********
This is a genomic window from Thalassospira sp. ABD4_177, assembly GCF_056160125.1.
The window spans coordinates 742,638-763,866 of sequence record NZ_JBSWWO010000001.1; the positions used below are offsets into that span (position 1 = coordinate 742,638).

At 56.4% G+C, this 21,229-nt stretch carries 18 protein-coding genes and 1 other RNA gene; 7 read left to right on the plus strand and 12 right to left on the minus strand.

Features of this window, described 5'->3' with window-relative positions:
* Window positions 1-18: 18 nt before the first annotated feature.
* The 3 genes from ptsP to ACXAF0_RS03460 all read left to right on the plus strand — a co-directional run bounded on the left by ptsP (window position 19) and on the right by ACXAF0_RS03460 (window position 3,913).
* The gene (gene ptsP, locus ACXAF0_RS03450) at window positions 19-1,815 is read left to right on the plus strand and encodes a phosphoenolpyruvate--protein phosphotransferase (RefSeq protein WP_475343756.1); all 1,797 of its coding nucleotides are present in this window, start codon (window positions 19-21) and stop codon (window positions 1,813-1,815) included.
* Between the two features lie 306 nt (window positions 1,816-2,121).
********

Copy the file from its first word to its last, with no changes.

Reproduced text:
This is a genomic window from Thalassospira sp. ABD4_177, assembly GCF_056160125.1.
The window spans coordinates 742,638-763,866 of sequence record NZ_JBSWWO010000001.1; the positions used below are offsets into that span (position 1 = coordinate 742,638).

At 56.4% G+C, this 21,229-nt stretch carries 18 protein-coding genes and 1 other RNA gene; 7 read left to right on the plus strand and 12 right to left on the minus strand.

Features of this window, described 5'->3' with window-relative positions:
* Window positions 1-18: 18 nt before the first annotated feature.
* The 3 genes from ptsP to ACXAF0_RS03460 all read left to right on the plus strand — a co-directional run bounded on the left by ptsP (window position 19) and on the right by ACXAF0_RS03460 (window position 3,913).
* The gene (gene ptsP, locus ACXAF0_RS03450) at window positions 19-1,815 is read left to right on the plus strand and encodes a phosphoenolpyruvate--protein phosphotransferase (RefSeq protein WP_475343756.1); all 1,797 of its coding nucleotides are present in this window, start codon (window positions 19-21) and stop codon (window positions 1,813-1,815) included.
* Between the two features lie 306 nt (window positions 1,816-2,121).